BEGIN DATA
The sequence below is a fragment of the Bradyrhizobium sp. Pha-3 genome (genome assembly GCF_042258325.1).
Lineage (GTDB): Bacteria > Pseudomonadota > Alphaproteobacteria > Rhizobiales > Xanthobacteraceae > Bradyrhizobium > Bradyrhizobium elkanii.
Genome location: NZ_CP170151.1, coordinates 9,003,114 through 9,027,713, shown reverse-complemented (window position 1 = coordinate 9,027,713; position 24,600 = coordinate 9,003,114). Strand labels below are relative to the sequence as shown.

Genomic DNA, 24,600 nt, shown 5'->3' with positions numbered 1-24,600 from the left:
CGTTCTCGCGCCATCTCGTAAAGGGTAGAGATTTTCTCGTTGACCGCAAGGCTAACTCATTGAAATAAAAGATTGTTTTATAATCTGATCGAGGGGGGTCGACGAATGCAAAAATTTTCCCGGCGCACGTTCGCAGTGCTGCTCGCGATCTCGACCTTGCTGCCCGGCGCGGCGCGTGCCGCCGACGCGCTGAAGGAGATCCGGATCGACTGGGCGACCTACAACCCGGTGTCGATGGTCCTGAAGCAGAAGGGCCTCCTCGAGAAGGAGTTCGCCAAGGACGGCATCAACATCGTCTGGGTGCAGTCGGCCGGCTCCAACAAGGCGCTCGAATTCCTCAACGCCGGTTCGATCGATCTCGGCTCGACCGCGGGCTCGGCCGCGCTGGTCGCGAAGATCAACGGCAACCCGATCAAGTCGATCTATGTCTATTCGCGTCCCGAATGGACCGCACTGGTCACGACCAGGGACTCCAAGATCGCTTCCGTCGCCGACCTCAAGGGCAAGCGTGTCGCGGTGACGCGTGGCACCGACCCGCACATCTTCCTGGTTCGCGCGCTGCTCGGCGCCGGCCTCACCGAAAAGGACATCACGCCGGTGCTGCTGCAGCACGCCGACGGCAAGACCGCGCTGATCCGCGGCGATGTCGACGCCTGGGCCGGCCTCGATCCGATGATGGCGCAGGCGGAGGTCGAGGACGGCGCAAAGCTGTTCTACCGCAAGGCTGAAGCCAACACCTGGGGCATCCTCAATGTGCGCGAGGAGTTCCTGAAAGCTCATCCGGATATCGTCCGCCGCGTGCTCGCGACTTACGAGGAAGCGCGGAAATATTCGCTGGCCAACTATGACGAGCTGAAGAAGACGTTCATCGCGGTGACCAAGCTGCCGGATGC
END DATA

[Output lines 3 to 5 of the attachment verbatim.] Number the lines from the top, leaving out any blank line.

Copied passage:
Genome location: NZ_CP170151.1, coordinates 9,003,114 through 9,027,713, shown reverse-complemented (window position 1 = coordinate 9,027,713; position 24,600 = coordinate 9,003,114). Strand labels below are relative to the sequence as shown.

Genomic DNA, 24,600 nt, shown 5'->3' with positions numbered 1-24,600 from the left:
CGTTCTCGCGCCATCTCGTAAAGGGTAGAGATTTTCTCGTTGACCGCAAGGCTAACTCATTGAAATAAAAGATTGTTTTATAATCTGATCGAGGGGGGTCGACGAATGCAAAAATTTTCCCGGCGCACGTTCGCAGTGCTGCTCGCGATCTCGACCTTGCTGCCCGGCGCGGCGCGTGCCGCCGACGCGCTGAAGGAGATCCGGATCGACTGGGCGACCTACAACCCGGTGTCGATGGTCCTGAAGCAGAAGGGCCTCCTCGAGAAGGAGTTCGCCAAGGACGGCATCAACATCGTCTGGGTGCAGTCGGCCGGCTCCAACAAGGCGCTCGAATTCCTCAACGCCGGTTCGATCGATCTCGGCTCGACCGCGGGCTCGGCCGCGCTGGTCGCGAAGATCAACGGCAACCCGATCAAGTCGATCTATGTCTATTCGCGTCCCGAATGGACCGCACTGGTCACGACCAGGGACTCCAAGATCGCTTCCGTCGCCGACCTCAAGGGCAAGCGTGTCGCGGTGACGCGTGGCACCGACCCGCACATCTTCCTGGTTCGCGCGCTGCTCGGCGCCGGCCTCACCGAAAAGGACATCACGCCGGTGCTGCTGCAGCACGCCGACGGCAAGACCGCGCTGATCCGCGGCGATGTCGACGCCTGGGCCGGCCTCGATCCGATGATGGCGCAGGCGGAGGTCGAGGACGGCGCAAAGCTGTTCTACCGCAAGGCTGAAGCCAACACCTGGGGCATCCTCAATGTGCGCGAGGAGTTCCTGAAAGCTCATCCGGATATCGTCCGCCGCGTGCTCGCGACTTACGAGGAAGCGCGGAAATATTCGCTGGCCAACTATGACGAGCTGAAGAAGACGTTCATCGCGGTGACCAAGCTGCCGGATGC